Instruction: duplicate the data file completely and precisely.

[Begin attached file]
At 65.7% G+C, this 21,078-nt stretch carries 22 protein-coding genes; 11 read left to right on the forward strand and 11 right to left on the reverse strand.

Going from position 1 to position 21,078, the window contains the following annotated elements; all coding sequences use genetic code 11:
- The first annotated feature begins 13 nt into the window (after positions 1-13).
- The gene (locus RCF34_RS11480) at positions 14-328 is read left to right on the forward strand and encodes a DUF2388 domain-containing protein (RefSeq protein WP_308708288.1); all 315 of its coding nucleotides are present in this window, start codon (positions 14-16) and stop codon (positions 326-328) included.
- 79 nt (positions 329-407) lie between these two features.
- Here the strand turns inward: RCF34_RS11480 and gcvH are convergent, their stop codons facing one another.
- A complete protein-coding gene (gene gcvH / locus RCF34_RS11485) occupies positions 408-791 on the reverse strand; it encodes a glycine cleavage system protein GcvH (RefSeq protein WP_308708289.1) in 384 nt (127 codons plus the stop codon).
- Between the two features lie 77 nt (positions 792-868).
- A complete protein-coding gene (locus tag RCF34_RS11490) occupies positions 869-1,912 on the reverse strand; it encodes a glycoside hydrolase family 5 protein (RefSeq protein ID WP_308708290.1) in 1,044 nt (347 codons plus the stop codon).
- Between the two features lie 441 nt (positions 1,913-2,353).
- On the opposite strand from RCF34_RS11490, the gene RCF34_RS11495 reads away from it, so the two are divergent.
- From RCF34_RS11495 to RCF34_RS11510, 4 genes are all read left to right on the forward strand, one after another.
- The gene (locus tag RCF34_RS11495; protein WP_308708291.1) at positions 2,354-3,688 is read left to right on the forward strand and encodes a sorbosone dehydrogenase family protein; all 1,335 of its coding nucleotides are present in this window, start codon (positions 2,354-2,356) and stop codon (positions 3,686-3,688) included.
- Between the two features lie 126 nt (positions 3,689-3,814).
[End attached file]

At 65.7% G+C, this 21,078-nt stretch carries 22 protein-coding genes; 11 read left to right on the forward strand and 11 right to left on the reverse strand.

Going from position 1 to position 21,078, the window contains the following annotated elements; all coding sequences use genetic code 11:
- The first annotated feature begins 13 nt into the window (after positions 1-13).
- The gene (locus RCF34_RS11480) at positions 14-328 is read left to right on the forward strand and encodes a DUF2388 domain-containing protein (RefSeq protein WP_308708288.1); all 315 of its coding nucleotides are present in this window, start codon (positions 14-16) and stop codon (positions 326-328) included.
- 79 nt (positions 329-407) lie between these two features.
- Here the strand turns inward: RCF34_RS11480 and gcvH are convergent, their stop codons facing one another.
- A complete protein-coding gene (gene gcvH / locus RCF34_RS11485) occupies positions 408-791 on the reverse strand; it encodes a glycine cleavage system protein GcvH (RefSeq protein WP_308708289.1) in 384 nt (127 codons plus the stop codon).
- Between the two features lie 77 nt (positions 792-868).
- A complete protein-coding gene (locus tag RCF34_RS11490) occupies positions 869-1,912 on the reverse strand; it encodes a glycoside hydrolase family 5 protein (RefSeq protein ID WP_308708290.1) in 1,044 nt (347 codons plus the stop codon).
- Between the two features lie 441 nt (positions 1,913-2,353).
- On the opposite strand from RCF34_RS11490, the gene RCF34_RS11495 reads away from it, so the two are divergent.
- From RCF34_RS11495 to RCF34_RS11510, 4 genes are all read left to right on the forward strand, one after another.
- The gene (locus tag RCF34_RS11495; protein WP_308708291.1) at positions 2,354-3,688 is read left to right on the forward strand and encodes a sorbosone dehydrogenase family protein; all 1,335 of its coding nucleotides are present in this window, start codon (positions 2,354-2,356) and stop codon (positions 3,686-3,688) included.
- Between the two features lie 126 nt (positions 3,689-3,814).